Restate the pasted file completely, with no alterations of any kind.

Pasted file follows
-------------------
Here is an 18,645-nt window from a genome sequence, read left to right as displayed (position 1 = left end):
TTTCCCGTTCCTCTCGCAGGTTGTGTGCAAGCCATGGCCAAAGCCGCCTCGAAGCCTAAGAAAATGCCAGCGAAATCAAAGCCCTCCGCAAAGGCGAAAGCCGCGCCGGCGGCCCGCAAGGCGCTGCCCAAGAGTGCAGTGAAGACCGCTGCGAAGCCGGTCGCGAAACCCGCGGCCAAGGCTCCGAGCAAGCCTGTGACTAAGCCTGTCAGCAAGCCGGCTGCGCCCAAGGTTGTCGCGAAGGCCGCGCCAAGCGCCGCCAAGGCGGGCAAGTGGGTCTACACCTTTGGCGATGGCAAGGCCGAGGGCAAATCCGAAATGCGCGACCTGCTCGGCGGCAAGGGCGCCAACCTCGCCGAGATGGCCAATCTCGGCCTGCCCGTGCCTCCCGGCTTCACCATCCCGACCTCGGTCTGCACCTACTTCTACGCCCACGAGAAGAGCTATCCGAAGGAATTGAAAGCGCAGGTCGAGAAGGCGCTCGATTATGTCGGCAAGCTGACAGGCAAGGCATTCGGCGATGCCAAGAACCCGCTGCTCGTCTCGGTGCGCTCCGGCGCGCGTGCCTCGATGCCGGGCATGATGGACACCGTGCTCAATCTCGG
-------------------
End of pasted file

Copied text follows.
Here is an 18,645-nt window from a genome sequence, read left to right as displayed (position 1 = left end):
TTTCCCGTTCCTCTCGCAGGTTGTGTGCAAGCCATGGCCAAAGCCGCCTCGAAGCCTAAGAAAATGCCAGCGAAATCAAAGCCCTCCGCAAAGGCGAAAGCCGCGCCGGCGGCCCGCAAGGCGCTGCCCAAGAGTGCAGTGAAGACCGCTGCGAAGCCGGTCGCGAAACCCGCGGCCAAGGCTCCGAGCAAGCCTGTGACTAAGCCTGTCAGCAAGCCGGCTGCGCCCAAGGTTGTCGCGAAGGCCGCGCCAAGCGCCGCCAAGGCGGGCAAGTGGGTCTACACCTTTGGCGATGGCAAGGCCGAGGGCAAATCCGAAATGCGCGACCTGCTCGGCGGCAAGGGCGCCAACCTCGCCGAGATGGCCAATCTCGGCCTGCCCGTGCCTCCCGGCTTCACCATCCCGACCTCGGTCTGCACCTACTTCTACGCCCACGAGAAGAGCTATCCGAAGGAATTGAAAGCGCAGGTCGAGAAGGCGCTCGATTATGTCGGCAAGCTGACAGGCAAGGCATTCGGCGATGCCAAGAACCCGCTGCTCGTCTCGGTGCGCTCCGGCGCGCGTGCCTCGATGCCGGGCATGATGGACACCGTGCTCAATCTCGG